COUNT Arthur Strong reflects on a life spent on stage and screen, replete with misinformation, malapropisms and expletive outbursts.

First created by Leeds comedian and character actor Steve Delaney in the 1980s, Count Arthur Strong is an ageing, self-important and frequently out-of-work actor who, despite all evidence to the contrary, is firmly convinced that he is showbusiness royalty.

The character has appeared on stage, radio and television, and has remained exceedingly popular throughout Delany’s career. His latest live show is split between in-character stand-up, prop-based comedy and footage recovered from a "lost" film broken up in three parts and shown over the course of the night.

The variety of comedic styles could easily prove overwhelming, but the genius of the Strong character is that he approaches everything – be it performing the Last Supper by himself or attempting to read an extract from his new book – in exactly the same way. That is to say, he forgets what he’s doing, shouts, confuses his lines and generally makes a mockery of whatever is occurring, marrying together the different elements.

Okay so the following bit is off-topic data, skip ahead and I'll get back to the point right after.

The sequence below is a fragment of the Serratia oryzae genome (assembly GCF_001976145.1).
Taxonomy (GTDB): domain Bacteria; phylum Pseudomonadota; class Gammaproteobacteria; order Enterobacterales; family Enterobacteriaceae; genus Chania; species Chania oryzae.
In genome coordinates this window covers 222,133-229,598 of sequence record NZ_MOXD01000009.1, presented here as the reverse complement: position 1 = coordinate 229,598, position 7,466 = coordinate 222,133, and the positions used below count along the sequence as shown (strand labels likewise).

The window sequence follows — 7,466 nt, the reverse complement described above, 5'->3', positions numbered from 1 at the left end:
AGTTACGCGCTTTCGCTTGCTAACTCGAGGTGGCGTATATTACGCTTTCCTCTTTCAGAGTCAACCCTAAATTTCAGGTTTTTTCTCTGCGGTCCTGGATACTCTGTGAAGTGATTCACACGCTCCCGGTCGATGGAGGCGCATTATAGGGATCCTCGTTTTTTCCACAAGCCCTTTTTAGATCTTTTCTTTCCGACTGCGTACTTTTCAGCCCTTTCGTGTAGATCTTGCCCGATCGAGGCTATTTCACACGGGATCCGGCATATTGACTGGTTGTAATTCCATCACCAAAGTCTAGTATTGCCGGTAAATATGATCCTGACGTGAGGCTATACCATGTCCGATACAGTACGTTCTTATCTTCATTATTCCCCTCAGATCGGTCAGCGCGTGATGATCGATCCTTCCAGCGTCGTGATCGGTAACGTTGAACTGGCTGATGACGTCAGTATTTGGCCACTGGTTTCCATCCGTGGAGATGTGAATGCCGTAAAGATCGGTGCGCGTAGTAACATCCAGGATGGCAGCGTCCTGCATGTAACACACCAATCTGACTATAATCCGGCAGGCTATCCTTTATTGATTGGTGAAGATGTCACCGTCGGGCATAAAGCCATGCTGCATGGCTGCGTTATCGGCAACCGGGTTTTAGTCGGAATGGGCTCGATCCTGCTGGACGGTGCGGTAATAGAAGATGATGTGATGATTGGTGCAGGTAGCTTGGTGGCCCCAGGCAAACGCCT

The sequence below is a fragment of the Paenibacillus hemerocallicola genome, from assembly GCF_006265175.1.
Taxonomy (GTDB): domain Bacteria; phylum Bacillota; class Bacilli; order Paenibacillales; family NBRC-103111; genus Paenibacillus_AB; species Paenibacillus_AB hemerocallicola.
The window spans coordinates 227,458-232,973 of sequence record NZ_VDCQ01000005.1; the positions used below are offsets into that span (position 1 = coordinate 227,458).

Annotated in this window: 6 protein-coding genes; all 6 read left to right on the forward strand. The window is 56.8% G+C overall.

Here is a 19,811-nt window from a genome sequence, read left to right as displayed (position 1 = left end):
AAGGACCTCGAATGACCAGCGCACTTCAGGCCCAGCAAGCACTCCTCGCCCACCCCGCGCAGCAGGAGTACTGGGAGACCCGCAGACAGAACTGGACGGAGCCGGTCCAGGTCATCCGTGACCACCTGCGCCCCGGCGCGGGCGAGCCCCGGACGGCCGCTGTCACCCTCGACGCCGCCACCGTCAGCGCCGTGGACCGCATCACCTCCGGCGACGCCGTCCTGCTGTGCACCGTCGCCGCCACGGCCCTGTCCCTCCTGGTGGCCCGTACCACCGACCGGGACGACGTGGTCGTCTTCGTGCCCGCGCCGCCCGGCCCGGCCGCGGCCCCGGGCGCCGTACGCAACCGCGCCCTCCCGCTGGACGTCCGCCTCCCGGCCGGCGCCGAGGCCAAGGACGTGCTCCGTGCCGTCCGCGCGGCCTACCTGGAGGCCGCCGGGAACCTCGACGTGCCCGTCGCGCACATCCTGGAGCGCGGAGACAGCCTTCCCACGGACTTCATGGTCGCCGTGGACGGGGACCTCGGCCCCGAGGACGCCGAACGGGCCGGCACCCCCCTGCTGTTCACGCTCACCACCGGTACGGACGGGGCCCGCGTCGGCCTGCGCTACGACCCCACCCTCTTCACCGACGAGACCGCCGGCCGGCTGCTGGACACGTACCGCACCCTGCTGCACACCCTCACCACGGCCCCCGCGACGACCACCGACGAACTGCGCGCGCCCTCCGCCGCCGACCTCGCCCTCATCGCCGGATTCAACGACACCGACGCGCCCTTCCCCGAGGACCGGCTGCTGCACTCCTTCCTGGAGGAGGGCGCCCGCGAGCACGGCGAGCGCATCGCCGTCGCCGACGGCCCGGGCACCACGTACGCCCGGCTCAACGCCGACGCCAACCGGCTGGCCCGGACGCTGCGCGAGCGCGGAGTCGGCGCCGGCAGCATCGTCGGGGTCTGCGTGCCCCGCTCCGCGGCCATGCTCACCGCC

However, some elements are definitely stronger than others. The Dragon’s Den introduction is very repetitive, and the film segments, while certainly a well-observed parody of classic 1950s' sci-fi, are stilted and feel designed to offer Delany some breathing room between skits. That being said, there’s no denying the energy Delany displays while he is on stage, and laughter follows him consistently throughout the show.

Count Arthur Strong: Alive And Unplugged is classic comedy, using farce and bewildered fury to deliver highly entertaining character comedy.